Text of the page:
I don’t like struggling and wasn’t built to have the government or anyone else tell me to care for my family.  One last point: what is up with grown folks who are too cool to work an entry level job but aren’t too cool to ask someone to feed their kids.  That’s some bull.

While I am ranting, let’s talk about DNA from the first paragraph.  Young people should be careful regarding the people with whom they have children.  All of the love and nurturing in the world can’t counterbalance a bad seed.  Some of these girls can’t pick husband material men because they have never been around healthy marriages.  They are built to fail from the beginning like their brothers who don’t know how to be law-abiding, job-holding men.  Uncle Teddy wants to give some loving advice: go to the family reunion on both side of a person’s family and study how they carry themselves long before you consider MARRYING this person and later having children.

Old Uncle Teddy was raised to move the Black family forward and we simply can’t afford to have you holding us back or turning us around.  A friend says “we are one generation from poverty.”  Get it—that’s a cute way of saying we recently came from poverty and we can easily return if we are careful.

Read Full Post »

Abusing drugs might be at the root of most of southern communities’ problems.  However, we should consider drug abuse in its totality.  Yes, alcohol is a drug and many people drink in their (our) youth to mask the pain and disappointment of not having the life they wanted.  Everyone can’t be Miss. America, driving for NASCAR or score a touchdown in the Sugar Bowl.  You plan and life laughs—get over it.

I think that college kids and young adults smoke weed rather than drink alcohol because in many cases it is easier to get. First Lady Nancy Reagan said just say no to drugs and she was so right. In the 80s, crack dam near destroyed urban America.

As quiet as it is kept, prescription drug abuse or doctor shopping is tearing up another side of town and it is time to talk about it.  Secretary Colin Powell’s and Senator John McCain’s wives both had legal drug addiction problems.  If you have a car accident and are in pain, these drugs will help in the short term.  But, using them after the pain is gone is a mess.  The body has a habit forming need or a chemical dependency.  I don’t know all of the names of the drugs but it’s the stuff of mid-class women—the real desperate housewives.  These drugs are currency in certain circles.  Have you seen that show called Intervention?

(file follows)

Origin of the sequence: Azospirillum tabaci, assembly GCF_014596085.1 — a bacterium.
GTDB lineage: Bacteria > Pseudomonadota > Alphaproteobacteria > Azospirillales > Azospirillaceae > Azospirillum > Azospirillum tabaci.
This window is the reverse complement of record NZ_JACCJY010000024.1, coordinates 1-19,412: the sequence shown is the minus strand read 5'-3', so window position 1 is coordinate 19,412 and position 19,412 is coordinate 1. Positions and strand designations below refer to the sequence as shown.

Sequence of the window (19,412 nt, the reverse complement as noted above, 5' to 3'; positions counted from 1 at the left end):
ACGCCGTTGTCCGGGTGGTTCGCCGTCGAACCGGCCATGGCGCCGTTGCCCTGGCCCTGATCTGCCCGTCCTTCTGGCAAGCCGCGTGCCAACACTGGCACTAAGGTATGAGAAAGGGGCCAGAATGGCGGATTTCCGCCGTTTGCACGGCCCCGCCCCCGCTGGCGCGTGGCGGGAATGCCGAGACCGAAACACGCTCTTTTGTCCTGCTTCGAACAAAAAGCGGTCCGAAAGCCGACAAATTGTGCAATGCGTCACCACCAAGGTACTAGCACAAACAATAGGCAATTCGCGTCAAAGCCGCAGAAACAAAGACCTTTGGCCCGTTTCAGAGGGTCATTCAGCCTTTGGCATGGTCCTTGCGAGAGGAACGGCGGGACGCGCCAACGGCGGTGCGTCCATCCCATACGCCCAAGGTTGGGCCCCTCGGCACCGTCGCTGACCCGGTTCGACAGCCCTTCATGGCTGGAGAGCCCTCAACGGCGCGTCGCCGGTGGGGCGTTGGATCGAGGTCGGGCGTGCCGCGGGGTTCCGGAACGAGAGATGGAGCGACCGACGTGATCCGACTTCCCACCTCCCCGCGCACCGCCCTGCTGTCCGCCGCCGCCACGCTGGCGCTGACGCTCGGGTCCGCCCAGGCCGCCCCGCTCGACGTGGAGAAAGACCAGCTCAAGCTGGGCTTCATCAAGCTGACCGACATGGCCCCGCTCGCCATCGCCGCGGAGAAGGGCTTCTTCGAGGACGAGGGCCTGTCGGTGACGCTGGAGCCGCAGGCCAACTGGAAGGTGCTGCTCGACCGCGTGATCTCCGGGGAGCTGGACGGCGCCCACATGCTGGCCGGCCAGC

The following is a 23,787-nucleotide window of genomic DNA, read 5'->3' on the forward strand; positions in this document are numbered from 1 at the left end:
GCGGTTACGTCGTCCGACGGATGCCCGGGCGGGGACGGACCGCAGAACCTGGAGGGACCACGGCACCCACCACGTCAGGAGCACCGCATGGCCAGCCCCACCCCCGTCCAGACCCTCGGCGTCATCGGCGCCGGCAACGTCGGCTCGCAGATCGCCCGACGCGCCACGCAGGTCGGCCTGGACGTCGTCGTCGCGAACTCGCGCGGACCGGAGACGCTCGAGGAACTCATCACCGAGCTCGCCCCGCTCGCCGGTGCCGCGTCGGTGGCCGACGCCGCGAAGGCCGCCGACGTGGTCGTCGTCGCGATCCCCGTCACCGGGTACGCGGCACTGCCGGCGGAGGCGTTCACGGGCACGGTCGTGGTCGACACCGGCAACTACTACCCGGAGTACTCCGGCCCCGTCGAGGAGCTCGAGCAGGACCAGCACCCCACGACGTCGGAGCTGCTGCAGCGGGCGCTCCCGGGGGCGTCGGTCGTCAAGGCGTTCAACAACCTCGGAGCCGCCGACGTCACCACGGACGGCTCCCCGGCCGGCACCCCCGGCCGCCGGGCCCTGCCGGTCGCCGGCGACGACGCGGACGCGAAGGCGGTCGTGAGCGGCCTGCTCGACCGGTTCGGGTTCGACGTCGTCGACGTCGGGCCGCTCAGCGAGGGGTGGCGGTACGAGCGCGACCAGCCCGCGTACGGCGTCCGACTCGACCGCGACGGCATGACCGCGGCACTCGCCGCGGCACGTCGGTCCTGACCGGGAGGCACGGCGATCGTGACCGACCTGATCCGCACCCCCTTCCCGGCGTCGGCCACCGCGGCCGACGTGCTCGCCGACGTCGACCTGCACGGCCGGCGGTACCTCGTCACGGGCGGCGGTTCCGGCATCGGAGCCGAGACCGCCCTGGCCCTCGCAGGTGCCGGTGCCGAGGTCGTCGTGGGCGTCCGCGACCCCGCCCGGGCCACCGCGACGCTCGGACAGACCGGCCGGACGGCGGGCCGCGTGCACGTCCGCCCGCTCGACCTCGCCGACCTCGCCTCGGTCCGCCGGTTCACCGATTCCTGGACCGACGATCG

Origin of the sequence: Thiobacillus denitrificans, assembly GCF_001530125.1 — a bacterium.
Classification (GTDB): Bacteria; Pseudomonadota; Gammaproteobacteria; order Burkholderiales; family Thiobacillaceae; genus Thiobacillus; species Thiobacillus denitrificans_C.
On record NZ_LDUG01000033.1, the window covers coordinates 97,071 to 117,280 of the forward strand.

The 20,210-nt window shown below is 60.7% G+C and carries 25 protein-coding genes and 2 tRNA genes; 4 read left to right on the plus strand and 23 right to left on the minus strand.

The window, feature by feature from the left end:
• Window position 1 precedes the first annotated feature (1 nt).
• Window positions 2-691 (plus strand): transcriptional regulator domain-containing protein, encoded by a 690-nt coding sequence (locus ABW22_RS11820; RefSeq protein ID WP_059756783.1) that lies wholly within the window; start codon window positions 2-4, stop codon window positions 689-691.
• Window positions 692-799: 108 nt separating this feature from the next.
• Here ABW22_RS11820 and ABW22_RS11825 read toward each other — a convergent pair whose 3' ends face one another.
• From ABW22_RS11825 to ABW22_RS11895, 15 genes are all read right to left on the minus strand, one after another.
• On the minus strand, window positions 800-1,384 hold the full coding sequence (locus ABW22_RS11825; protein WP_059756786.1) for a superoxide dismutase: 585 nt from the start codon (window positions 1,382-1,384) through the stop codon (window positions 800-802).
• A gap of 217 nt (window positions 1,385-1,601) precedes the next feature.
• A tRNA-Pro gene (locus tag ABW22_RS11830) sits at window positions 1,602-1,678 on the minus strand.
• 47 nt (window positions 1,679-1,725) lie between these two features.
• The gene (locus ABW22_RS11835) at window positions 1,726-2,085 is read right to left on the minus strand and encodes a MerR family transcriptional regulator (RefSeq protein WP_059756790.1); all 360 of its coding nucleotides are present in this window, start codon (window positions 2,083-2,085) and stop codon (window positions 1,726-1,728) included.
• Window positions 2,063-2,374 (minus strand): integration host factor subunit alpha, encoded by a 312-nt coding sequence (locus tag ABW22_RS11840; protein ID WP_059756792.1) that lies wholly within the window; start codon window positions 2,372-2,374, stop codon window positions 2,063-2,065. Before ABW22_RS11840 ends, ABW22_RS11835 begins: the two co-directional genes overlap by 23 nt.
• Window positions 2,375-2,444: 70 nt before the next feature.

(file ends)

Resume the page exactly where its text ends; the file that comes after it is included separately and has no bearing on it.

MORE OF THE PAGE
Doctor shopping occurs when a person uses several doctors and the emergency room to get more and more of the stuff.  One pill “as directed” isn’t the norm.  People are taking several at one time or mixing them with alcohol for a dangerous cocktail.   An article in my local newspaper features comments on the subject from an emergency room doctor who attended undergrad with me.  The article says emergency room doctor shoppers are more likely to be White.  I don’t want to see anyone hooked on anything.

http://www.albanyherald.com/news/2013/oct/27/emergency-room-drug-seeking-a-growing-problem/

Local officials should work with state and federal governments to determine and address this problem because it is costly to the healthcare and criminal justice systems.  How much crime is drug related?  It actually cost more money to put someone in prison for a year than the average person earns in a year.

Here is the kicker: the SSI disability program treats drug abuse as a disability.  Huh?  Is that the classic definition of a vicious circle because the money from “the check” often funds more abuse.  What they really need is some sweet Jesus.

Getting to the root of the abuse problem will require giving people something positive to do.  While most local elected officials will say that utilities and fire trucks are their duties, they must work to attract more jobs, support the local education system and tell state and federal officials that funding positive activities and treatment programs is spending a dime now rather than spending a dollar later on jails.

Lastly, marijuana seems to have pain management benefits but we should pump the brakes on legalization; the experts on this matter should speak first.  We must remember that there was no real organized crime in America before prohibition.  The trafficking of illegal weed is a big problem but legalization might create a subculture of mellow zombies.

Read Full Post »

5:10 a.m. is before the dawn of a new southern day or as we use to say “ ‘fore day in the morning.”  It’s also the dawn of a new day politically and the beginning of a new season.   Change is obligatory.

The local elections this year and the wider elections next year are good times to lay the foundation of what we need in your southern communities.  We need leaders who speak openly and honestly about bringing us together and improving our conditions.  Co-founder of this blog Helen Blocker Adams is such a leader and Augusta, Georgia, should make her their next mayor.

Helen and I have spent countless hours discussing the importance of bridging community divides and that is the reason I chose a southern bridge for the cover art of this blog.  The rock band the Police had a reggae song called “One World Is Enough For All Of Us” that includes the line “we can’t sink while others float because we are all in the same big boat.”  In Augusta, the medical college recently continued it’s land acquisition but fairly created new housing for displace citizens.